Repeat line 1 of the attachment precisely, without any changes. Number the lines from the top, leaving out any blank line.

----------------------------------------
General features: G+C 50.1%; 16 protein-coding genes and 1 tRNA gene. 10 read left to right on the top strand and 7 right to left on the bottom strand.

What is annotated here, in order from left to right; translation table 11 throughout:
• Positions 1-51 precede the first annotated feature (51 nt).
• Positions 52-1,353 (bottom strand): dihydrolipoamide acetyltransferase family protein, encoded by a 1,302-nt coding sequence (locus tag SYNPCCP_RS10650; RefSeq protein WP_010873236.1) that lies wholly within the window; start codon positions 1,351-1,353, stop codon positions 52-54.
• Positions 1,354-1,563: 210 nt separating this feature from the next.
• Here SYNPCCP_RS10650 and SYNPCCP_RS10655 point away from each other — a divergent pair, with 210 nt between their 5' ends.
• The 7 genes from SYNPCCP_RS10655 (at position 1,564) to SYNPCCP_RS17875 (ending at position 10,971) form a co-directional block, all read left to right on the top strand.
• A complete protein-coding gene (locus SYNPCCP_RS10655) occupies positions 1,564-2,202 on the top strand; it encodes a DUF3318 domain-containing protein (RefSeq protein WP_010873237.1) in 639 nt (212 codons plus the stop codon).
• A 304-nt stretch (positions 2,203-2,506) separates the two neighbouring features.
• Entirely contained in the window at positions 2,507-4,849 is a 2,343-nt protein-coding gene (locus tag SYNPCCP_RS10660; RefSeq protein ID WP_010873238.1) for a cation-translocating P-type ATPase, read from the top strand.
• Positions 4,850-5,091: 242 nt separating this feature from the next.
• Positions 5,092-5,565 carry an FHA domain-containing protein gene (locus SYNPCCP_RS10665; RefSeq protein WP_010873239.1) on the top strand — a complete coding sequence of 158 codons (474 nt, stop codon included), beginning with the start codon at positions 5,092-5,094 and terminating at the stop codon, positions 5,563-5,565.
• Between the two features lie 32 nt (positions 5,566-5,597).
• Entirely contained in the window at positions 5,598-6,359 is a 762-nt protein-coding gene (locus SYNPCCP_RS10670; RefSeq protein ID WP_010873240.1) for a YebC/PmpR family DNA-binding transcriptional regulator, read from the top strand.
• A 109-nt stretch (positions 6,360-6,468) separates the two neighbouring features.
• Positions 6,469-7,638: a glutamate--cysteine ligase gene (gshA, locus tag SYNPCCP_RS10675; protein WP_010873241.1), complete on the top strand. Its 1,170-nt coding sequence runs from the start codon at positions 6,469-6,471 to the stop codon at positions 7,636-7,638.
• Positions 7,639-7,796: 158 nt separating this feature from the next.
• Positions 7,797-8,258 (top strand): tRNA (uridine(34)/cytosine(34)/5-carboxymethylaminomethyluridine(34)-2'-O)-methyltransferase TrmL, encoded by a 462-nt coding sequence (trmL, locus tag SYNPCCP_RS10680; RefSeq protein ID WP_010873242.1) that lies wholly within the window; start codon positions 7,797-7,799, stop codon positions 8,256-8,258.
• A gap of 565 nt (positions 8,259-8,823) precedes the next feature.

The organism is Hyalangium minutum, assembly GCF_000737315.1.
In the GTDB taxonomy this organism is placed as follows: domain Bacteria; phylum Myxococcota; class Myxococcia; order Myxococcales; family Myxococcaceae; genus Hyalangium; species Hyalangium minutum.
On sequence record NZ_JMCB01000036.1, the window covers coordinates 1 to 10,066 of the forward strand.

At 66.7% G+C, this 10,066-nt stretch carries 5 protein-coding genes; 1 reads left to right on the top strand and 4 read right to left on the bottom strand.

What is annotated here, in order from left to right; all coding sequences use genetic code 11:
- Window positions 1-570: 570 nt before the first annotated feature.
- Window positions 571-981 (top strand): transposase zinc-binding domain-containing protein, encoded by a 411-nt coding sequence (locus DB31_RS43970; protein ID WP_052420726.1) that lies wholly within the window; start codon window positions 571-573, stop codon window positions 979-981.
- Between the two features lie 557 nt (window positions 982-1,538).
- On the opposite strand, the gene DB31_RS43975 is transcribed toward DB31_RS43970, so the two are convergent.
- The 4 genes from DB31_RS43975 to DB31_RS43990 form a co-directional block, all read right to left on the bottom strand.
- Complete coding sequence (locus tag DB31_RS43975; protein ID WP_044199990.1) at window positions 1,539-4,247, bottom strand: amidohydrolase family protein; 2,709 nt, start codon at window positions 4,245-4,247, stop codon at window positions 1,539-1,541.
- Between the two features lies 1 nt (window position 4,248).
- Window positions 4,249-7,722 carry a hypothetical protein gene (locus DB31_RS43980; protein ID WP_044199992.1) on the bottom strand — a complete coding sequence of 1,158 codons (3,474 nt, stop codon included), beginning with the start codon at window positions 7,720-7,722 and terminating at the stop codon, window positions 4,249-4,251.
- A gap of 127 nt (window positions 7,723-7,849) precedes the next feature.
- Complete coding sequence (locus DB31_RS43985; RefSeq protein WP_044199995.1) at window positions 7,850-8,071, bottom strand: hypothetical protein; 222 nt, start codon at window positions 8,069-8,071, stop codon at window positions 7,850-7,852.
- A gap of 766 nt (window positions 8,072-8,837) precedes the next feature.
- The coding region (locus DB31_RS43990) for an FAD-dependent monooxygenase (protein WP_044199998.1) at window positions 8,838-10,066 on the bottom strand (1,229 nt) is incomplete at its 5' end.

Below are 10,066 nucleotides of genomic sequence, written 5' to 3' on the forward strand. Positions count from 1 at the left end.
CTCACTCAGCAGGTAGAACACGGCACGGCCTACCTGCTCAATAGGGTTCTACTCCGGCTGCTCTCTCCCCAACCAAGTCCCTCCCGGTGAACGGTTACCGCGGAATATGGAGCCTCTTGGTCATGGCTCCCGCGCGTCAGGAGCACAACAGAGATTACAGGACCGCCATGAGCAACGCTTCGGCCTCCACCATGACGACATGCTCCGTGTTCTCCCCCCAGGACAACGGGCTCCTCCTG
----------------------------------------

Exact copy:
General features: G+C 50.1%; 16 protein-coding genes and 1 tRNA gene. 10 read left to right on the top strand and 7 right to left on the bottom strand.